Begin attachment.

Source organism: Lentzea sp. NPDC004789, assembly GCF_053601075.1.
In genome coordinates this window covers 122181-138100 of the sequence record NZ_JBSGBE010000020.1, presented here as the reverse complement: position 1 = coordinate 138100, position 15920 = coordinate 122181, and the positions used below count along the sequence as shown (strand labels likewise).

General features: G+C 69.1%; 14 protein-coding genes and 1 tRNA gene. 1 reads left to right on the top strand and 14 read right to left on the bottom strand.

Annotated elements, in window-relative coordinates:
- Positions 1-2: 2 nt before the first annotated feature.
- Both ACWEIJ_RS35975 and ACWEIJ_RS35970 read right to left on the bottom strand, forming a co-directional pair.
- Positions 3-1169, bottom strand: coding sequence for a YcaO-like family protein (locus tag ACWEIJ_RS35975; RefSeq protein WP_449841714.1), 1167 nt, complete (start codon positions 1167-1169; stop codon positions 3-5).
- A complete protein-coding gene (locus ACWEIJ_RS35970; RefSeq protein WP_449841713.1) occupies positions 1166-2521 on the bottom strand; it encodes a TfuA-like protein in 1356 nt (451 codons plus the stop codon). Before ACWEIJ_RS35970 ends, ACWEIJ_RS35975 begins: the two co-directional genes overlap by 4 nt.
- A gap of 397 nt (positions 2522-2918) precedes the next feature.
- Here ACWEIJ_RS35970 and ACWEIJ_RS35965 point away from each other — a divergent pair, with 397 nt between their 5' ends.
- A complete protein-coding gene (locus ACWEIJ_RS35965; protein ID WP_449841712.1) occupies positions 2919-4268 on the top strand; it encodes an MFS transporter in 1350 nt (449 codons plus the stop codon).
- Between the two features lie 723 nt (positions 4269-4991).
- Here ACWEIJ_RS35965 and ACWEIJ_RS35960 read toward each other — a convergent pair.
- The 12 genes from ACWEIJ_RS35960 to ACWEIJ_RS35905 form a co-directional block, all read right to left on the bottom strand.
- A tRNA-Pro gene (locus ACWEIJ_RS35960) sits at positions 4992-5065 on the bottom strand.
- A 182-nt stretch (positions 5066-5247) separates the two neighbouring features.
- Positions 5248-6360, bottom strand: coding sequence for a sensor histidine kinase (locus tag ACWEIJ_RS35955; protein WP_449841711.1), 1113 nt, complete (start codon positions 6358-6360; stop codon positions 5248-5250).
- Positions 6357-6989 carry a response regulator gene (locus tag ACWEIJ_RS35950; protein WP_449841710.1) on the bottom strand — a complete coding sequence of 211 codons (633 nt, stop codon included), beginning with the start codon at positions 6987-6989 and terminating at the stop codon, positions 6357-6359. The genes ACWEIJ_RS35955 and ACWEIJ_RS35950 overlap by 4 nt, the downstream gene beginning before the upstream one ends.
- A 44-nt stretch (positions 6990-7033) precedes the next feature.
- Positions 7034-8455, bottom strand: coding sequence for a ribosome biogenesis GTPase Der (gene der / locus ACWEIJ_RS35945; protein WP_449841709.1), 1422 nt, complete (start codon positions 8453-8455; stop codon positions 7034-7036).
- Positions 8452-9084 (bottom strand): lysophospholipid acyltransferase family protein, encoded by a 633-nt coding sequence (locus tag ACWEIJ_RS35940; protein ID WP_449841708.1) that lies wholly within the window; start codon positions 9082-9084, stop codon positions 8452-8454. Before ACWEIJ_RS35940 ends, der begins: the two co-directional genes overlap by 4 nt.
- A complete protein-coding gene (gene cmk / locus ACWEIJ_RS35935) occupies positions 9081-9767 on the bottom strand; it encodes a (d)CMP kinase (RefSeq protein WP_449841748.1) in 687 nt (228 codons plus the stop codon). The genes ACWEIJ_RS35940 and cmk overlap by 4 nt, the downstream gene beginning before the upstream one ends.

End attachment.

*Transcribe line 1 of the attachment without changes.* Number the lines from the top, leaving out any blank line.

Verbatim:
Source organism: Lentzea sp. NPDC004789, assembly GCF_053601075.1.